Bob Marley: One Love review | A searing political thriller weighed down by a biopic

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Kingsley Ben-Adir and Lashana Lynch shine in a conventional music biopic straining to be something more. Here’s our Bob Marley: One Love review.

Bob Marley, much like Elvis before him, is one of those stars who would have received the biopic treatment by now if everyone wasn’t terrified of getting him wrong. Marley had a look, a sound and a cultural imprint that seem both global and cross-generational. It seems like anyone born since 1976 has come out of the womb with some idea of who he was lingering around in their head. For any actor looking to portray his life on screen, that becomes a difficult hurdle to overcome.

Thankfully for One Love, Kingsley Ben-Adir proves more than up for the task. Any fears of accent-inflicted cringe introduced by previews of the film are put to bed more or less in the first 20 minutes. These are also, by some margin, the most interesting minutes of a film which seems to lose confidence and energy as it goes on.

Opening in 1976, Marley’s hometown of Kingston seems set to explode. In two days Jamaica’s biggest star is set to front ‘Smile Jamaica’ – a free concert organised by Prime Minister Michael Manley to ease tensions between two warring political factions. Many in his entourage, worried by the potential for things to get out of hand, reckon this is a very bad idea.

Ben-Adir really shines here. While he goes some way to affecting Marley’s mannerisms, his performance goes far beyond a simple impersonation. Behind a furrowed brow and fearful eyes we get the sense that Marley is a man not quite out of his depth, but one thrown into a situation and with a responsibility he never wanted nor asked for. This first act plays out largely like a political thriller, and its high-wire tension and the contrast between the tinderbox situation on the streets with Marley and the Wailers in the rehearsal room is properly compelling stuff.

Bob Marley fans will know what happens next. To cut a really well-executed sequence short, Marley soon finds himself on a plane to London, where he’ll spend much of the next two years in self-enforced isolation from the eyes of the world. On arrival, violent clashes between rioters and police hint at a world on the verge of collapse even on the other side of the globe.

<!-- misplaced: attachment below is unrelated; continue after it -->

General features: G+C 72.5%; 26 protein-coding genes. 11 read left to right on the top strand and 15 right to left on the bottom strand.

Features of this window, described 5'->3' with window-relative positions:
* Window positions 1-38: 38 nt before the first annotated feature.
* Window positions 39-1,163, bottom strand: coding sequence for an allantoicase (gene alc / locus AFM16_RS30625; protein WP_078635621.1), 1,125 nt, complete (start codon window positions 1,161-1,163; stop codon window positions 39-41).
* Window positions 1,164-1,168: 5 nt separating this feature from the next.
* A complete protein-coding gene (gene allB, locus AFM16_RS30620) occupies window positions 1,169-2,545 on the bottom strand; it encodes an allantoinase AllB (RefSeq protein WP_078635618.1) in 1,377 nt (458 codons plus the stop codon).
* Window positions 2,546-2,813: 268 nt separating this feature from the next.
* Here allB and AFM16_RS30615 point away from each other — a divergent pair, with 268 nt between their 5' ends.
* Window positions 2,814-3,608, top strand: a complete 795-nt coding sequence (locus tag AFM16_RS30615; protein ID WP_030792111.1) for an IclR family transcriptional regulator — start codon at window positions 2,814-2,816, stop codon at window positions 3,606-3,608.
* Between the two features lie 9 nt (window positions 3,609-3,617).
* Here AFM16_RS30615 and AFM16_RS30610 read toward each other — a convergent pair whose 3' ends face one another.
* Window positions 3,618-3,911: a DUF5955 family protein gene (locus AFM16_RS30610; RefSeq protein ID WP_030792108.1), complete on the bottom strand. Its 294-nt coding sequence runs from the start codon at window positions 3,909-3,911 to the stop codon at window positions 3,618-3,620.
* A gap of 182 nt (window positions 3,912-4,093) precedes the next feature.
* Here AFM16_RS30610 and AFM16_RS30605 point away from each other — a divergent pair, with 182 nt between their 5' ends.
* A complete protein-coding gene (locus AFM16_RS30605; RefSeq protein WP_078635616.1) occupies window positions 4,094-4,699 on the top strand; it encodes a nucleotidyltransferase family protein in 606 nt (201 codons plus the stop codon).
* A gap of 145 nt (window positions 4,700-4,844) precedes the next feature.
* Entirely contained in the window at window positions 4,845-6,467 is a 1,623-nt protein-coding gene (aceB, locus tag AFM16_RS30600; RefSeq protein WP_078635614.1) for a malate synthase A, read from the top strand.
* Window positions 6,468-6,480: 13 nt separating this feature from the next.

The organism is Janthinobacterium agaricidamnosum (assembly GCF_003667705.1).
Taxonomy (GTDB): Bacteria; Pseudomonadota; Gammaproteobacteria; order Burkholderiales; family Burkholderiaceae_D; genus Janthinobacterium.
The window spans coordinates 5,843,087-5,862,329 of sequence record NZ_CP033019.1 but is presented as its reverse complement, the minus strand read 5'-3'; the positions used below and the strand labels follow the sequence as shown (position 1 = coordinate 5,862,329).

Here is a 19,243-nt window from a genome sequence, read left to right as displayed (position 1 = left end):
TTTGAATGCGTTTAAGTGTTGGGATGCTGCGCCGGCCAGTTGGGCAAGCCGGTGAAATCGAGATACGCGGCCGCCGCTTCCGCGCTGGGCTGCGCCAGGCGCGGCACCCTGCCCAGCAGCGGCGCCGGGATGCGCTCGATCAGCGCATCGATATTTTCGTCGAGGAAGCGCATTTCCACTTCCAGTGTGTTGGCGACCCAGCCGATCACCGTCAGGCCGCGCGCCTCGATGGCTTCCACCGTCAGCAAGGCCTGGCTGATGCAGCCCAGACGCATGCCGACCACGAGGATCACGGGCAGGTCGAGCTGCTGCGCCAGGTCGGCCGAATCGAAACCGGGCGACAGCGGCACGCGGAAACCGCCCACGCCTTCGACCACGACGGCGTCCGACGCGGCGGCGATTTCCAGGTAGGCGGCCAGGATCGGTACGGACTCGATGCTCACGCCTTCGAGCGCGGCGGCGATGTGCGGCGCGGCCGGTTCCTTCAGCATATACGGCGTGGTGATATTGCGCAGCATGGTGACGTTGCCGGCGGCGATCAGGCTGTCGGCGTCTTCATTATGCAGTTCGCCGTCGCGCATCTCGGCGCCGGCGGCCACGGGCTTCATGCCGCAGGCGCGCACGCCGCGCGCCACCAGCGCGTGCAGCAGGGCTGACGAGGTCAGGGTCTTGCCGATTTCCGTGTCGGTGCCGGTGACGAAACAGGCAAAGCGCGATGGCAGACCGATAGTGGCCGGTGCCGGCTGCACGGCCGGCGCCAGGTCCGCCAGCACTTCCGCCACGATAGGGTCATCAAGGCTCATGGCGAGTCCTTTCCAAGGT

But One Love’s political aspirations don’t last long. As Marley mooches around London preparing to release his masterpiece – 1977’s Exodus – into the world, the film’s interest in the context the album was written in seems to fade away. Occasionally, Bob or his wife, Rita (played by a similarly exceptional Lashana Lynch) will turn on the television to remind us of the fraught situation they’ve escaped from, but on the whole the film settles into a much more conventional origin story of an iconic record.

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All the usual culprits are there: confrontations with the label about the album art, the apparently spontaneous creation of an iconic song with Marley sitting round a campfire, a few live performances. Everything remains impeccably played, and Lynch and Ben-Adir’s chemistry and confrontation means there’s still plenty to keep us invested once all the politics are firmly in the rear-view mirror.

But it’s hard to escape the feeling that One Love could have been so much more than a standard biopic. Those first 20 minutes or so might show the film at its best, but their memory serves as a reminder of the film we could have gotten. Instead, as One Love reaches its final act, the political pins it set up so well are resolved with a few lengthy paragraphs and archive footage of the real Marley in action. All the pieces are there for a compelling and original 70s thriller – it’s a shame half of them never made it out of rehearsal.

Bob Marley: One Life is in UK cinemas on 14th February

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